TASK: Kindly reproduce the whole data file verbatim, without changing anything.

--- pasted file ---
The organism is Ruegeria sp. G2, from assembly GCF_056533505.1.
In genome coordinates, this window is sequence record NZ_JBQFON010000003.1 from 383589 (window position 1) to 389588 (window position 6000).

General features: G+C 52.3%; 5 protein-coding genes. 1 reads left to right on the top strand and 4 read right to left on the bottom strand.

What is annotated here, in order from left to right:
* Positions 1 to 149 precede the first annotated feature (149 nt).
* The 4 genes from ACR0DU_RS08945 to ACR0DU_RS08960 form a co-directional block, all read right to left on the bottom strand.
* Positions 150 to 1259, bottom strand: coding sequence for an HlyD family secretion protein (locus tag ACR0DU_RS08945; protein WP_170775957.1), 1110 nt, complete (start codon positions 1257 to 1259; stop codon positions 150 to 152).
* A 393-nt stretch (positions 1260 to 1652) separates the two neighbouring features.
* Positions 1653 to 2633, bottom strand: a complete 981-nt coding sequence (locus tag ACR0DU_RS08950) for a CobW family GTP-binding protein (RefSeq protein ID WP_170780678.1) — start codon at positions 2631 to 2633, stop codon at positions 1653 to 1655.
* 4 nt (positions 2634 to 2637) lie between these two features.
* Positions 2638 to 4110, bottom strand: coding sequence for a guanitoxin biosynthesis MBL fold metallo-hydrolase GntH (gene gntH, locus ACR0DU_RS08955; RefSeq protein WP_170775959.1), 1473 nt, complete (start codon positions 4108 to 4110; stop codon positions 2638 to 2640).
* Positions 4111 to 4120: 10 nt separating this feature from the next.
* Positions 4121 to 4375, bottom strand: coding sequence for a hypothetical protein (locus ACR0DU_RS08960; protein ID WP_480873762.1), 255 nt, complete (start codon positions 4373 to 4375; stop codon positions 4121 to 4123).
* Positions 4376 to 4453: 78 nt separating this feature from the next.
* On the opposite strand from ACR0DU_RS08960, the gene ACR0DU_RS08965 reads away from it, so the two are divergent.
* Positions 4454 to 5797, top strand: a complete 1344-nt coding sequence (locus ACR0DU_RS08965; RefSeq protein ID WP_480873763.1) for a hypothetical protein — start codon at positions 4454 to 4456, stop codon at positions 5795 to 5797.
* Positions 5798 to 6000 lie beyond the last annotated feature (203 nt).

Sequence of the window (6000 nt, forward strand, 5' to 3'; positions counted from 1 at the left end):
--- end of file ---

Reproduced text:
The organism is Ruegeria sp. G2, from assembly GCF_056533505.1.
In genome coordinates, this window is sequence record NZ_JBQFON010000003.1 from 383589 (window position 1) to 389588 (window position 6000).

General features: G+C 52.3%; 5 protein-coding genes. 1 reads left to right on the top strand and 4 read right to left on the bottom strand.

What is annotated here, in order from left to right:
* Positions 1 to 149 precede the first annotated feature (149 nt).
* The 4 genes from ACR0DU_RS08945 to ACR0DU_RS08960 form a co-directional block, all read right to left on the bottom strand.
* Positions 150 to 1259, bottom strand: coding sequence for an HlyD family secretion protein (locus tag ACR0DU_RS08945; protein WP_170775957.1), 1110 nt, complete (start codon positions 1257 to 1259; stop codon positions 150 to 152).
* A 393-nt stretch (positions 1260 to 1652) separates the two neighbouring features.
* Positions 1653 to 2633, bottom strand: a complete 981-nt coding sequence (locus tag ACR0DU_RS08950) for a CobW family GTP-binding protein (RefSeq protein ID WP_170780678.1) — start codon at positions 2631 to 2633, stop codon at positions 1653 to 1655.
* 4 nt (positions 2634 to 2637) lie between these two features.
* Positions 2638 to 4110, bottom strand: coding sequence for a guanitoxin biosynthesis MBL fold metallo-hydrolase GntH (gene gntH, locus ACR0DU_RS08955; RefSeq protein WP_170775959.1), 1473 nt, complete (start codon positions 4108 to 4110; stop codon positions 2638 to 2640).
* Positions 4111 to 4120: 10 nt separating this feature from the next.
* Positions 4121 to 4375, bottom strand: coding sequence for a hypothetical protein (locus ACR0DU_RS08960; protein ID WP_480873762.1), 255 nt, complete (start codon positions 4373 to 4375; stop codon positions 4121 to 4123).
* Positions 4376 to 4453: 78 nt separating this feature from the next.
* On the opposite strand from ACR0DU_RS08960, the gene ACR0DU_RS08965 reads away from it, so the two are divergent.
* Positions 4454 to 5797, top strand: a complete 1344-nt coding sequence (locus ACR0DU_RS08965; RefSeq protein ID WP_480873763.1) for a hypothetical protein — start codon at positions 4454 to 4456, stop codon at positions 5795 to 5797.
* Positions 5798 to 6000 lie beyond the last annotated feature (203 nt).

Sequence of the window (6000 nt, forward strand, 5' to 3'; positions counted from 1 at the left end):